The First Muslim
The Story of Muhammad
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The extraordinary life of the man who founded Islam, and the world he inhabited—and remade.
Lesley Hazleton's new book, Agnostic: A Spirited Manifesto, is out now from Riverhead Books.
Muhammad’s was a life of almost unparalleled historical importance; yet for all the iconic power of his name, the intensely dramatic story of the prophet of Islam is not well known. In The First Muslim, Lesley Hazleton brings him vibrantly to life. Drawing on early eyewitness sources and on history, politics, religion, and psychology, she renders him as a man in full, in all his complexity and vitality.
Hazleton’s account follows the arc of Muhammad’s rise from powerlessness to power, from anonymity to renown, from insignificance to lasting significance. How did a child shunted to the margins end up revolutionizing his world? How did a merchant come to challenge the established order with a new vision of social justice? How did the pariah hounded out of Mecca turn exile into a new and victorious beginning? How did the outsider become the ultimate insider?
Impeccably researched and thrillingly readable, Hazleton’s narrative creates vivid insight into a man navigating between idealism and pragmatism, faith and politics, nonviolence and violence, rejection and acclaim. The First Muslim illuminates not only an immensely significant figure but his lastingly relevant legacy.
From the Trade Paperback edition.
From Publishers Weekly
© Publishers Weekly
Misleading and deceptive
Though I respect the author for her many just causes and view points in other matters, I find it disturbing that, in many events mentioned in the book, the author seems to be choosing certain versions of the story that may not serve good the authenticity of the biography. For instance, there are many one sided versions chosen which encourage thinking of the prophet as being politically, rather than spiritually, driven. A variety of events could've been told each in their different versions, for example, in the same book; in order to ensure its neutrality. Indeed, the author does so in few places here and there, but in general she fails in my opinion to show the whole picture.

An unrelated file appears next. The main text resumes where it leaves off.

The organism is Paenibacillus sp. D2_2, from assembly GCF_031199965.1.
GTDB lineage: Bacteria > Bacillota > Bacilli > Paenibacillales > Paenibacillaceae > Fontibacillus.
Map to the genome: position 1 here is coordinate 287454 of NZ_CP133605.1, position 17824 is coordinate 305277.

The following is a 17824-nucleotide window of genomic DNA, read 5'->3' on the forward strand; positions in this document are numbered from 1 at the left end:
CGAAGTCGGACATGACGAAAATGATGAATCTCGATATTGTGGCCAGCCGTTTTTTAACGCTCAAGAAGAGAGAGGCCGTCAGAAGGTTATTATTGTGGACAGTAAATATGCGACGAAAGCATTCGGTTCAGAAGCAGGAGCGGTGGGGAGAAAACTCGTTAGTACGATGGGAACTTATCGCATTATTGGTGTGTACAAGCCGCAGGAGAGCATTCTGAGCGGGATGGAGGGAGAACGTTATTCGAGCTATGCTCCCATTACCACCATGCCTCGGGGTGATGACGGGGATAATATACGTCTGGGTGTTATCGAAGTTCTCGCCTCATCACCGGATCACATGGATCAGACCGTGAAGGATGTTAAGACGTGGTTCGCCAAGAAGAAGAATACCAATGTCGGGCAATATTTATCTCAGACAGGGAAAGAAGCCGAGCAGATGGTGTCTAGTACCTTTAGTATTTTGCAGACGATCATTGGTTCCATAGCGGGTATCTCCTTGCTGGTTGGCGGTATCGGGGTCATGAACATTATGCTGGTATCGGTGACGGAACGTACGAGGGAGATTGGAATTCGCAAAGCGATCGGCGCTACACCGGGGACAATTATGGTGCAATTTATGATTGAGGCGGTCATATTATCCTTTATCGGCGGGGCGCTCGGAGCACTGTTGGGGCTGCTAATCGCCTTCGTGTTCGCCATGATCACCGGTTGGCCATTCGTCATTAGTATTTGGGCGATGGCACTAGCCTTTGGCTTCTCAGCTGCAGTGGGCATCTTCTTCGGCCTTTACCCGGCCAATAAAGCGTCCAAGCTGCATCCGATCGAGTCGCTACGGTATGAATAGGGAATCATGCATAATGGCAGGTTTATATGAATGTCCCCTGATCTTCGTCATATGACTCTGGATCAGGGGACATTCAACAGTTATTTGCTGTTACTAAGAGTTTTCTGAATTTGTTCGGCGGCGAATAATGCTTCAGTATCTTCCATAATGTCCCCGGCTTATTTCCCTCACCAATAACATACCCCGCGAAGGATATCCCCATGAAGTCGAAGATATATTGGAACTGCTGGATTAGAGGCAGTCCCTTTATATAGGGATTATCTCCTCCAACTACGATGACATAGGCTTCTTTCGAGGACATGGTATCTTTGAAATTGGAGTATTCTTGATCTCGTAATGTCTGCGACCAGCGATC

She succeeds also in selecting terms that indicate criticizing the prophet and analyzing him just as any other political leader. Everyone has the right to believe or not in his prophecy. But if comparison is needed in regards of his actions and motives, it should in my opinion be with others of the same level such as Jesus, Moses, Abraham and the like. At the end of the day, was he mainly a political leader? Or much more than that.
I advise whoever intends to read this book to read several others as well about Muhammed in order to have the whole picture, as unfortunately I do not believe this one has it.
Secular, unbiased, and accurate.
Lively, expressive prose brings into focus a man history has blurred.
fresh, new and insightful
Being a muslim, the Prophet (PBUH) is the role model for me and his life is simply the exemplary route for all muslims. The book talked about Mohammed the man rather than the prophet. While in some areas she shed some doubt on his motivations, it is this same doubt that dresses the prophet (PBUH) with the human traits that make him more glorious and more realistic. the book gave me a totally new perspective to Islam , although i practiced Islam all my life. The apparent weaknesses and the internal politics did not diminish the prophet (PBUH) value but rather amplified his stature and his ingenious mind. Being an agnostic Jewish, Lesley Hazleton was may be more objective and talked about the historical figure rather than the mystical prophet. This humanization and “realistic” approach- a;though sometimes might be biased- is really a fresh , new and vibrant approach to the great prophet’s personality and role. Great book, new perspective, while apparently it contradicts with some of the established facts, yet, it incarnates the same values and ethics...